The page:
Ma Joad: How am I gonna know about ya, Tommy? Why they could kill ya and I’d never know. They could hurt ya. How am I gonna know?

Tom Joad: Well, maybe it’s like Casy says. A fellow ain’t got a soul of his own, just little piece of a big soul, the one big soul that belongs to everybody, then…

Ma Joad: Then what, Tom?

Tom Joad: Then it don’t matter. I’ll be all around in the dark – I’ll be everywhere. Wherever you can look – wherever there’s a fight, so hungry people can eat, I’ll be there. Wherever there’s a cop beatin’ up a guy, I’ll be there. I’ll be in the way guys yell when they’re mad. I’ll be in the way kids laugh when they’re hungry and they know supper’s ready, and when the people are eatin’ the stuff they raise and livin’ in the houses they build – I’ll be there, too.

Ma Joad: I don’t understand it, Tom.

Tom Joad: Me, neither, Ma, but – just somethin’ I been thinkin’ about.

 

Lou Reed and Arthur Danto couldn’t have been more different. One used music to make us feel the contradictions occasioned by the desperate situations people find themselves in, while the other used philosophical language to make us think about what constitutes a work of art.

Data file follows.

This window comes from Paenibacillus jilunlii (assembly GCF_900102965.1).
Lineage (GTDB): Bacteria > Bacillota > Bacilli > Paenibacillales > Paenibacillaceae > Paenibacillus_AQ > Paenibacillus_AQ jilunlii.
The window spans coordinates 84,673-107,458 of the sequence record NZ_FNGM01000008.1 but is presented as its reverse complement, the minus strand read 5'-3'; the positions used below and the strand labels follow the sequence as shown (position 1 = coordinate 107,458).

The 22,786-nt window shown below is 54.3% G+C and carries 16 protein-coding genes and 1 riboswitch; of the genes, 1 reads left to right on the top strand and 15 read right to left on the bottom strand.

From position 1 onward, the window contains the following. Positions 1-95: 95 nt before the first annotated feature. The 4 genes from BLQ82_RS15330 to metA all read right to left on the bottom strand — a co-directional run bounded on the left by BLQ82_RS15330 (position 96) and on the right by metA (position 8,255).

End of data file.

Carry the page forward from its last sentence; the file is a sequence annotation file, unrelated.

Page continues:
But they were also connected, at the very start: The Velvet Underground & Nico was produced by Andy Warhol (in 1967), while Warhol’s Brillo Box was the object that led Danto (in 1967, pdf) to argue that art is whatever the artworld says it is.

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I can’t say I was ever fully satisfied by the answers Reed and Danto offered but my encounters with the work of both of them led me to feel and think about life, music, and art in new, unexpected ways. And the world is now a less interesting place without them.